About 60 children got lunch Friday at the Sofia Quintero Art and Cultural Center, where program organizers held a public opening kickoff.
Stephanie Cihon, communications manager for ProMedica, said she hoped the public opening would raise awareness about community hunger. The program began this week, which is also National Food Week.
U.S. Sen. Sherrod Brown (D., Ohio), chairman of the Senate subcommittee on hunger, nutrition, and family farms, sent a representative to the opening.
“School may be letting out for the summer — but sadly, hunger is a year-round problem in Ohio,” Mr. Brown said in a statement. “For too many of Ohio’s children, the summer break from school can also mean a summer break from good nutrition.”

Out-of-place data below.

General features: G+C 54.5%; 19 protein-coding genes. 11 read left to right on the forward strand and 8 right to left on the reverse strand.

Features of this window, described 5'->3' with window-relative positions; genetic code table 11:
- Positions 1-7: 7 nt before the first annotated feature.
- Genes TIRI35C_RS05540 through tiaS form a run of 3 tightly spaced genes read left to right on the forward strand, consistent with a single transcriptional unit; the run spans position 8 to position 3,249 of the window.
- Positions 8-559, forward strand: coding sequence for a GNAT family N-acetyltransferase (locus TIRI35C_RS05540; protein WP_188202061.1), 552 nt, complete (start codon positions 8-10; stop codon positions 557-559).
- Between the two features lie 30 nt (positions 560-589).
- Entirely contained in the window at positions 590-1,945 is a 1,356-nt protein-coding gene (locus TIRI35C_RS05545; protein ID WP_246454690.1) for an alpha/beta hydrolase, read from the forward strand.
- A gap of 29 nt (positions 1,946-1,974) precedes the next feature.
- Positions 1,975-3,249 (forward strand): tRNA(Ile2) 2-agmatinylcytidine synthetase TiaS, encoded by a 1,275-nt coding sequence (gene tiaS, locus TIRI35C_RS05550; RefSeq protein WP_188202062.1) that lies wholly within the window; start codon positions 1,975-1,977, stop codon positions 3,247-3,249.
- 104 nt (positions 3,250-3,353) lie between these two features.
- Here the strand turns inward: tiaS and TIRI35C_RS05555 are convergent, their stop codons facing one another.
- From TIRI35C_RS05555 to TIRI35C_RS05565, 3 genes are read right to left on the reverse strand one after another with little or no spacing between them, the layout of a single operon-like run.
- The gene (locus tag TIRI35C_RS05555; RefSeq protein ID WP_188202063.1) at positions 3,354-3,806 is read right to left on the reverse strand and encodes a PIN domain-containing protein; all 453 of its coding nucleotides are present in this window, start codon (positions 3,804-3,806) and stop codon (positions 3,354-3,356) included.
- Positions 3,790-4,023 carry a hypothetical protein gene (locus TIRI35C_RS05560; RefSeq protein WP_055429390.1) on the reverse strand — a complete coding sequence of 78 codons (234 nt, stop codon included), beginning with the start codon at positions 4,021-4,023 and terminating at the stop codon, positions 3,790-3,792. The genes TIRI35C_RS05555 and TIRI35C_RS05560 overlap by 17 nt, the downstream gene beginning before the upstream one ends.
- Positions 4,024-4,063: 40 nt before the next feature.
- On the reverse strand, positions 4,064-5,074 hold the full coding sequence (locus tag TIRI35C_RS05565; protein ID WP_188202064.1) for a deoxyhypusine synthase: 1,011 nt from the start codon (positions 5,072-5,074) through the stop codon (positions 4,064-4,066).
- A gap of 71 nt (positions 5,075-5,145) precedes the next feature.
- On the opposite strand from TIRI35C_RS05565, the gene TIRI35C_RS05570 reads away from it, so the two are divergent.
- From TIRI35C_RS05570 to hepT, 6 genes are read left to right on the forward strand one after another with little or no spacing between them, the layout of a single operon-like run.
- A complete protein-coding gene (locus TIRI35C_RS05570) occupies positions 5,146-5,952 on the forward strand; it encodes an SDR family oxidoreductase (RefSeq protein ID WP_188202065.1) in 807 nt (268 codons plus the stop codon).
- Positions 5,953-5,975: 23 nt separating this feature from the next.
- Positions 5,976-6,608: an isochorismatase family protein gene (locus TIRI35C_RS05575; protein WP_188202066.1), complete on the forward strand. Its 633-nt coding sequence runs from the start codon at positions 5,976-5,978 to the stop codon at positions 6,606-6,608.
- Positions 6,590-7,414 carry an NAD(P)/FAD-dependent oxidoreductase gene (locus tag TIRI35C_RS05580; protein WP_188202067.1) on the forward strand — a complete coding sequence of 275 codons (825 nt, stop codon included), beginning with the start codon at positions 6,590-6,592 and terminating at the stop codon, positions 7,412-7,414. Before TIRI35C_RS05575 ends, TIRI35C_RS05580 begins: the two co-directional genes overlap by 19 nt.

Kaelyn Schultz, 12, found out about the program because she is employed to work in the garden at her local church, a meal site. She told her mother about the program, and the three Schultz children are now going for lunch every day.
Lori Thompson, food program administrator for the YMCA/JCC of Greater Toledo, said the state funding includes breakfast plus one other meal per site, adding that the YMCA sites do not serve breakfast.
Two of the 13 YMCA sites serve dinner; the remainder serve lunch.
Kaelyn’s brother, Justin, 9, said he would not come to breakfast if his neighborhood site offered it. 
“I’ll probably sleep through breakfast,” he stated matter-of-factly as he perfected his lanyard box stitch.
Sites, staffed with a combination of paid and volunteer workers, serve meals that meet state nutrition guidelines and include milk, fruits and vegetables, grains, and meat.
Ohio Sen. Edna Brown (D., Toledo), who attended the opening, said many children participate in the food program during the school year.